• Summer Power Hour Mondays - incoming grades K-2 (Mondays, July 6 – Aug.24, 11:00am-12:00pm ET)
  • Summer Power Hour Wednesdays - incoming grades 3-5 (Wednesdays, July 8 – Aug.26, 11:-00am – 12:00pm ET)
Each week we’ll explore one of the 8 Unitarian Universalist Principles. On Monday July 6th, we’ll begin by lifting up the belief that each and every person is important. Any child through 5th grade is welcome to attend on any Mondays and/or Wednesdays. Wednesday hours will be more of an enhanced deeper dive into the principle that is explored on the previous Monday.

REGISTER NOW FOR K-5 (registration is free and does not bind you to attend). Click HERE to register for the 8/week 8/Principle program. 
Rising 6th-8th Graders
  • Summer Socials for incoming grades 6-8 (every other Friday, July 10, July 24, Aug.7 & Aug.21, 3:00pm – 4:00pm ET)
REGISTER NOW FOR 6-8 (registration is free and does not bind you to attend).  Click HERE to register for Summer Socials 6-8. 
Contact: Jil Novenski, Director of Religious Education for Children & Youth - The Community Church of New York, NY
Youth Treehouse
Your UU Central East Region (CER) staff and youth are working on a private social media space where CER youth can connect with each other this summer. 

There will be break out spaces by CON community, spaces for POC and LGBTQ youth, chances to plan drop in programs like worship, and more—whatever the community needs and can create together! This will provide opportunities for youth to develop leadership skills. 

The Treehouse will be completely free and open to rising 9th graders through 2020 HS graduates. Youth must be approved by their Religious Educator. Registration is OPEN! The week of July 6th we’ll have a meet and greet over Zoom and an online youth worship.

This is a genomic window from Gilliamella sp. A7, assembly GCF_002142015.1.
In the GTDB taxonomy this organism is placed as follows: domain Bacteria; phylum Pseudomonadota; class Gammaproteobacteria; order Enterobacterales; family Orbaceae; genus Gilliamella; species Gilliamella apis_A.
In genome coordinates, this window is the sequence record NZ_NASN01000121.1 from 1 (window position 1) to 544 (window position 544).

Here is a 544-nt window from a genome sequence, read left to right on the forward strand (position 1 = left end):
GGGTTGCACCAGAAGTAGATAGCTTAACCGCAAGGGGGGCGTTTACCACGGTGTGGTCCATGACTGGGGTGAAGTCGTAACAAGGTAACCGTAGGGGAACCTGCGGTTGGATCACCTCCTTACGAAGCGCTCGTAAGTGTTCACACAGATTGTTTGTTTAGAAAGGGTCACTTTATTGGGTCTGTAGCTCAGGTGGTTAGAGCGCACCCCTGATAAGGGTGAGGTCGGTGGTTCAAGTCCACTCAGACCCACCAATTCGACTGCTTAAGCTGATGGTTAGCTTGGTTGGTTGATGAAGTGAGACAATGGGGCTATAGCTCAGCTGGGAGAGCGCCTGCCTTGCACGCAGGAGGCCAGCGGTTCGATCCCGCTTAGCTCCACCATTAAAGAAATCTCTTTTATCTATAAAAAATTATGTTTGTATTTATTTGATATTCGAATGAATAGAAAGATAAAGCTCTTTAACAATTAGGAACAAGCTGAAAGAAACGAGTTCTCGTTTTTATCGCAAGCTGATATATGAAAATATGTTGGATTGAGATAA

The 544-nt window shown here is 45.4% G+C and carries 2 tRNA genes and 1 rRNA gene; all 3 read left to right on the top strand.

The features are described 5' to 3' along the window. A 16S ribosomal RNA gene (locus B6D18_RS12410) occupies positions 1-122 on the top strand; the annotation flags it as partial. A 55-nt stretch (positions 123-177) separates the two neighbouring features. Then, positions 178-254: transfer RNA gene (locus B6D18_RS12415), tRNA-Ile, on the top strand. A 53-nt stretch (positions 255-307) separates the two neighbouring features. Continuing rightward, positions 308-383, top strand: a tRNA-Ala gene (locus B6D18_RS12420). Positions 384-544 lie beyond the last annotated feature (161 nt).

Faith Lab

Faith Lab is an engaging online summer program for high school aged Unitarian Universalists who’ve completed grads 9-12 (or homeschool equivalent) that happens July 10th through 31st. Faith Lab is a chance to explore spiritual leadership, learn alongside UU spiritual teachers, and experiment with mystery, faith and wonder. In Faith Lab, you will discern your unique gifts, explore spiritual practices and build community together. Cost is a sliding scale: $0, $75, $150, $255 to $300 + donation. Click HERE for more information. 

Youth can do both the CER Treehouse and the UU Faith Lab!

The CER Treehouse will be more drop in events, some planned by youth, some planned by adults. It’s a great place for lots of youth from youth who don’t know how much of a commitment they want to make to youth who want to practice leadership by making things happen. 

UU Faith Lab will focus on connection between youth and building the skill sets we all need to have more virtual youth events instead of leading a regional specific youth leadership school.

Center Lane LGBTQ+
Online Pride Camps 
Center Lane is celebrating its 25th birthday with LGBTQ+ Pride Camps! Pride Camps are FREE 5-day leadership conferences where teens in Westchester County can earn 20 hours of community service learning how to create community, connect with LGBTQ+ culture and history and contribute to the world! Westchester UU youth have attended these camps in the past and loved them - ask Tracy!